In the wake of Veloster models vanishing, Hyundai has exciting news with its latest N expansion: the 2022 Hyundai Elantra N. As expected, it features sporty but not outrageous styling, and underneath, it has the same sweet powertrains as its Veloster and Kona cousins.
The front is probably the boldest part of the car, with large inlets and blacked-out panels between them. It looks like it wishes to devour anything unfortunate enough to get in its way. A bright red front splitter matches the red side skirts and line around the rear diffuser. The tail also features a rear wing, large dual exhaust tips and a triangular reflector in the diffuser.
Inside, the Elantra N gets a unique steering wheel, sportier seats, aluminum pedals and buttons for drive modes. Optional thinner seats are available for more interior space and can come with illuminated N logos. They sit 0.4 inches lower, too. The infotainment also gets display layouts that can show oil and coolant temperature, boost pressure and torque output. Lap times and some telemetry can also be displayed and then viewed later on the Hyundai N app, which will be available to existing N owners later. On top of all that, the Elantra N will have digital engine sounds that can be turned on and adjusted to fit your preferences. You can even choose TCR race car sounds. Of course, you ought to just turn it off and enjoy the natural noises made by the Elantra N’s variable exhaust.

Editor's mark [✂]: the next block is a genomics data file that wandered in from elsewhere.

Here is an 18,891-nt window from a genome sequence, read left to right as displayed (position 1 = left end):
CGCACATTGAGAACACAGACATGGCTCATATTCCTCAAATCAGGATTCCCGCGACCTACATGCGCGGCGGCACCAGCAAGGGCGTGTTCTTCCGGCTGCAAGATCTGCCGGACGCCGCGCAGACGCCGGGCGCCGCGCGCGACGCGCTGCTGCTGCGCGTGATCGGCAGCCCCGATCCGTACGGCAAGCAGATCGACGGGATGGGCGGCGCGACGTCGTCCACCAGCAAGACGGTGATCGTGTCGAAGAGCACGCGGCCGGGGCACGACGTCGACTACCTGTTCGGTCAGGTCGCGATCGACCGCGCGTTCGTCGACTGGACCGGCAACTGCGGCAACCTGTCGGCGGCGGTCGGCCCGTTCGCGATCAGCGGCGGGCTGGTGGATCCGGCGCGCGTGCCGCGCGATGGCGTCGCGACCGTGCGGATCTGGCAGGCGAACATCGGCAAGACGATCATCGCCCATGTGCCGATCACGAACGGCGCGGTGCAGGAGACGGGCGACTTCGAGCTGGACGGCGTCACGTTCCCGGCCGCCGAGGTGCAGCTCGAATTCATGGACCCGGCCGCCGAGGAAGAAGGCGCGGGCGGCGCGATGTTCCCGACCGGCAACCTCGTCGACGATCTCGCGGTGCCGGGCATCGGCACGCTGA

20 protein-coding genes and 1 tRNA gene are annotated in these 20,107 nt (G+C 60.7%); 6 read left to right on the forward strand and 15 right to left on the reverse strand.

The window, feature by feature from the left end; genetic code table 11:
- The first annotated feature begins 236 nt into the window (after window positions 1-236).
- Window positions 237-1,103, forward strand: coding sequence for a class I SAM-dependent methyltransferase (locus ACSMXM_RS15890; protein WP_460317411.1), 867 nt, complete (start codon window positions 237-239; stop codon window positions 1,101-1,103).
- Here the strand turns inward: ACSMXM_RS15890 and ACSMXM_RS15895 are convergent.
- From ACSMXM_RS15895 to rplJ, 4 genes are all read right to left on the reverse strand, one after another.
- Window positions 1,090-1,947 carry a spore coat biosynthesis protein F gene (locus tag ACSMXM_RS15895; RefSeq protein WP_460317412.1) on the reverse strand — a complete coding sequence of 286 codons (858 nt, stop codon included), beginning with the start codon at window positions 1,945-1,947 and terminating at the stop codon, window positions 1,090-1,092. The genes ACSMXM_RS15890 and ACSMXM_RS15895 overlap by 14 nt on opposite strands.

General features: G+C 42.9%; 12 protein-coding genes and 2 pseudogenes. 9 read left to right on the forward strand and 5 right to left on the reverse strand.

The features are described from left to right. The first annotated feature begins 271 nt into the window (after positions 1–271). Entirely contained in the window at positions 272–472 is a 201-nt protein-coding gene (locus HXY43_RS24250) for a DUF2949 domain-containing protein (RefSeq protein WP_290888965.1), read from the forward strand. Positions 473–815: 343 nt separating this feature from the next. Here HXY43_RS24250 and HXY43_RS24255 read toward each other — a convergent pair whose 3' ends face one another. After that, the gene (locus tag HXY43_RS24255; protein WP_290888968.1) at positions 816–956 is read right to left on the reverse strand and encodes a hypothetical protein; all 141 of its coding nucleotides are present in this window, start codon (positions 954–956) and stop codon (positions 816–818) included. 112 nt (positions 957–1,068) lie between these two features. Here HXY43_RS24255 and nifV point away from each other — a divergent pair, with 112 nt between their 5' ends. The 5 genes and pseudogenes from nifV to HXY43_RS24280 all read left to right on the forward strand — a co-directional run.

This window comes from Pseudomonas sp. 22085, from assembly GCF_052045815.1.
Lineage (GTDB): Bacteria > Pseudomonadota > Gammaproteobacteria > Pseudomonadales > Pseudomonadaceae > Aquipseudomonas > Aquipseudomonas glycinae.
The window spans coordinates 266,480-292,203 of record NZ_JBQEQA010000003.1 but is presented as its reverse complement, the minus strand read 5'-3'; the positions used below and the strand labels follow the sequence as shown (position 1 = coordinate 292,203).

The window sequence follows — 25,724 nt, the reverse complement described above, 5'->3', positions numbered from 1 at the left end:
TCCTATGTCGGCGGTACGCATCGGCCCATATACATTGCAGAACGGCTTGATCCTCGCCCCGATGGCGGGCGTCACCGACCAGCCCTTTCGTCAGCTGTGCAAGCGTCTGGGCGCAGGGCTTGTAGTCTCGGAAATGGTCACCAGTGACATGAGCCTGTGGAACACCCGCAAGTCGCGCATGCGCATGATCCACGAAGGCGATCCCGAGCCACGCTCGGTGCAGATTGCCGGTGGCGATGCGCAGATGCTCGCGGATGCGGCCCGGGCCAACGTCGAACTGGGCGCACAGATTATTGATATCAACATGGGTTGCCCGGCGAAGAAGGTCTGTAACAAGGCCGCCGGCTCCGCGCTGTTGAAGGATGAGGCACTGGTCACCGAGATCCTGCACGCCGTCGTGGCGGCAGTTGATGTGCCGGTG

Powering the Elantra N is a turbocharged 2.0-liter engine with which we’ve become familiar in the Kona N and Veloster N. It makes 276 horsepower and 289 pound-feet of torque, and can be paired with either an eight-speed dual-clutch automatic or a six-speed manual transmission. An electronically controlled limited-slip differential is standard, and sends power to the front wheels with WRC rally car-inspired axles that have integrated wheel hubs and bearings. Hyundai says they’re stronger and save 3.7 pounds. Naturally, the suspension and chassis has been thoroughly updated from the regular Elantra to meet N requirements, with some of the improvements including additional bracing and new bushings. It also gets 245-millimeter-wide tires, 10-mm wider than than those on the Veloster N. Stopping it are larger brakes measuring 14.2 inches at the front, also larger than the Veloster N’s.
Hyundai hasn’t given pricing or availability yet, but we expect to see it go on sale by the end of the year. Pricing will likely be similar or above the Veloster N, which starts around $33,000.